U Farmers Market Offers Glimpse Into a Sustainable Future


Xiangyao Tang

A student gets a scoop of ice cream at the farmers market at Tanner Plaza on the University of Utah campus in Salt Lake City, Utah on Aug. 25, 2022. (Photo by Xiangyao “Axe” Tang | The Daily Utah Chronicle)

By Kayleigh Silverstein, Special Projects Managing Editor, News Writer


The University of Utah’s Farmers Market has been offering food, wellness resources and arts and crafts for 15 years. Run by the Sustainability Office, this year’s markets have consisted of nearly 30 booths in total, made up of local businesses and campus resource groups. 

The mission of the markets is to support local businesses and growers, especially those from diverse backgrounds, and spread campus resources, said Kara Freedman, the engagement and events coordinator for the Sustainability Office, and manager of the market. 

“We’re trying to show students what campus has to offer, and bring Salt Lake City to campus,” she said.

Sustainability is intersectional and to Freedman, this means food justice is at the heart of the market’s purpose.

Various soaps at the farmers market at Tanner Plaza on the University of Utah campus in Salt Lake City, Utah on Aug. 25, 2022. (Photo by Xiangyao “Axe” Tang | The Daily Utah Chronicle)

“Healthy eating is a big part of that,” she said. “Supporting a robust and thriving local economy where we know each other and where we can depend on each other in this smaller scale is really important for supply chain issues.”

Another important aspect of the market is creating a space for everyone to be together. Whether they are shopping or simply browsing the various booths, Freedman said the market is about community.

“Really it’s about gathering there and building those social bonds, especially as we’re coming back to campus in a big way,” she said. “It’s really exciting.”

The Basic Needs Collective, Black Cultural Center, Financial Wellness Center, Women’s Resource Center, Center for Equity and Student Belonging and LGBT Resource Center are among the campus groups who participate in the market to share their resources and connect with the community.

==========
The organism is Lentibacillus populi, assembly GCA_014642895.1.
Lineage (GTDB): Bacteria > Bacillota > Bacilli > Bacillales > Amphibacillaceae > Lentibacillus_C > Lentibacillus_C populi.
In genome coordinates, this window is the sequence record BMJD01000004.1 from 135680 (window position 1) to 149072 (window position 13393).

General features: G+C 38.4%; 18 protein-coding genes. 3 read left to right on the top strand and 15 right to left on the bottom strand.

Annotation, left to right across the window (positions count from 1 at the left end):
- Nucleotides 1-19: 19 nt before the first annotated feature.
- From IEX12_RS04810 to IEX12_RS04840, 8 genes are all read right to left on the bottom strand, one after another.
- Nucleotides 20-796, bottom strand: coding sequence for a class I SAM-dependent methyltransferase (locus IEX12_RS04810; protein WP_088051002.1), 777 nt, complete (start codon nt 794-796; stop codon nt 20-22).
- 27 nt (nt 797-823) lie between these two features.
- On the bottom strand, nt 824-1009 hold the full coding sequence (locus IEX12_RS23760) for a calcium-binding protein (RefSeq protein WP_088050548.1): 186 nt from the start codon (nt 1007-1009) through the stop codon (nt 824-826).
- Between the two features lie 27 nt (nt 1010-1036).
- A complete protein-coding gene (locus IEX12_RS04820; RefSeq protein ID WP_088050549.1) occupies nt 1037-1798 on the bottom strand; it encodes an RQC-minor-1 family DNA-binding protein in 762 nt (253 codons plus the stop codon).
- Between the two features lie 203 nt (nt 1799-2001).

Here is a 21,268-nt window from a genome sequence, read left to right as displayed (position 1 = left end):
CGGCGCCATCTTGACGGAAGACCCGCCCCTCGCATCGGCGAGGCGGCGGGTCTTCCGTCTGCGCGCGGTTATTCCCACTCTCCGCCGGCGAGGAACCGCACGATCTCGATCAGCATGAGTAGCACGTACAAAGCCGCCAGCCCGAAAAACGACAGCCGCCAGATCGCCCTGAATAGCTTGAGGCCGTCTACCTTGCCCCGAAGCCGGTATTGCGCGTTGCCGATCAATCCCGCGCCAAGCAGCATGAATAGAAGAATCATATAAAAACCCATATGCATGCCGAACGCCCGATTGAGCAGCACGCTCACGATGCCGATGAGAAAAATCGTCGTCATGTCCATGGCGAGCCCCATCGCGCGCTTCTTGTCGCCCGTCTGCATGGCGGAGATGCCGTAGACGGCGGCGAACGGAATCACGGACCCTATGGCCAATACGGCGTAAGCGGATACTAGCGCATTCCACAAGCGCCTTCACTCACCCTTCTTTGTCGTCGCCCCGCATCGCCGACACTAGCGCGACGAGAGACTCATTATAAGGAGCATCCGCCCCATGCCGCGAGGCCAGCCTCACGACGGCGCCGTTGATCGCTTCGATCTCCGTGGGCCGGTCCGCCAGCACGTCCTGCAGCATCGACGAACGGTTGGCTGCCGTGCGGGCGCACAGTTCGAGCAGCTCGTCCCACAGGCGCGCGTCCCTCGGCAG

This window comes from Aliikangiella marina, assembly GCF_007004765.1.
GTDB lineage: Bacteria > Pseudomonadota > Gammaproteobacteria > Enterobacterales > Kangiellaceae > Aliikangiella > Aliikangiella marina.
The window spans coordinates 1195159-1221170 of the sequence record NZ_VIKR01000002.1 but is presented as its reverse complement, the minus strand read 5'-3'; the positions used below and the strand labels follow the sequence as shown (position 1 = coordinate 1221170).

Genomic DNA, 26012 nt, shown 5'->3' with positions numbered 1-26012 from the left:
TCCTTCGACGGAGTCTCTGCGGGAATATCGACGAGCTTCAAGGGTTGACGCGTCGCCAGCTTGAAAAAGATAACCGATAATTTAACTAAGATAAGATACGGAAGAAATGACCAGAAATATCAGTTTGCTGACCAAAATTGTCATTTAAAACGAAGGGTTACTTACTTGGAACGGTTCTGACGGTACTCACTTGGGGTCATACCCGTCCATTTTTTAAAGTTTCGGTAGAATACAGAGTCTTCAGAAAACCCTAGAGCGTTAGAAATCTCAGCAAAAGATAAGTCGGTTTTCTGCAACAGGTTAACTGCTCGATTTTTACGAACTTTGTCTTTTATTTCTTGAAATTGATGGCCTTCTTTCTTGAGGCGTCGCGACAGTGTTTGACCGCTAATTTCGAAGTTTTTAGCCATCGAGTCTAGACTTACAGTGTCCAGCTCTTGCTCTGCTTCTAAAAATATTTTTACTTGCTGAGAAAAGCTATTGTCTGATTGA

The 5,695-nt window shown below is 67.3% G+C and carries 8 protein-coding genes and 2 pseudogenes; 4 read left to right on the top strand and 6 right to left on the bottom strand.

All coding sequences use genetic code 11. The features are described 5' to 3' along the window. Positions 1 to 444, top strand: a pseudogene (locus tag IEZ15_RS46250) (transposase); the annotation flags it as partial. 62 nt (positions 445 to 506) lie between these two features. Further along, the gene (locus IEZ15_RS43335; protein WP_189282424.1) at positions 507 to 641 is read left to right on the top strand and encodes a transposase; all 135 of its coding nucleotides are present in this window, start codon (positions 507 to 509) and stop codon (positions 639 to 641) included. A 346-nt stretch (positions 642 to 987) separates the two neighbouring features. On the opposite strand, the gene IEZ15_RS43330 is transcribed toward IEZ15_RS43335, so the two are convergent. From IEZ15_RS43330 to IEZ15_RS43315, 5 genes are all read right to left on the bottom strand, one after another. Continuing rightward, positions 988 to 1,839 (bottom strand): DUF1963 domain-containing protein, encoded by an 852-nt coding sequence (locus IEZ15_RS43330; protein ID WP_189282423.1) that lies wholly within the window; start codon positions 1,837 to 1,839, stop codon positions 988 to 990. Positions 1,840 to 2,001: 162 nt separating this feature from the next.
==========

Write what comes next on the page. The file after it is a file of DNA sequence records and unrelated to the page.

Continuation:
In a program called Double Your Dollars, funded by Harmons Neighborhood Grocer, students can pay up to $5 to receive tokens that double that value for food items at the market.

“So it stretches their dollar further,” she said. “It allows them to buy more healthy, local foods and support the vendors that have come to campus.”

Freedman said after the market was halted due to the COVID-19 pandemic, it has been difficult to get students who were not previously aware of the market involved. 

“We’re in this strange space where we’re all trying to figure out what it is to gather,” she said.

Bailey Kiser came to the market on Aug. 25 to run her mother-in-law’s booth, Happy Color, a women-owned business which sells jewelry and hand-made tie-dye bags and clothing. 

Kiser’s mother-in-law is an immigrant from Thailand and started the business about 10 years ago to support her family as a single mother. The business is named after Thailand’s nickname, “the land of happy people,” Kiser explained.

“She just wanted to find something that brought joy and happiness and it showed through her clothing,” she said.

This year, the market season is only four weeks, as opposed to the typical seven. Freedman said they hope to return to a longer season next year.

The markets are on Thursdays from 10 a.m. to 2 p.m. in the Tanner Plaza.

To Freedman, sustainability is about creating a thriving planet for all to live in. She explained this is an interspecies, intergenerational concept.

“That is just as much social justice and equity as it is anything about healing the environment,” she said. “As important as that is, if we are still in a situation where we have this major inequality in our cities, in our economic system, we can never get to a sustainable future.”


[email protected]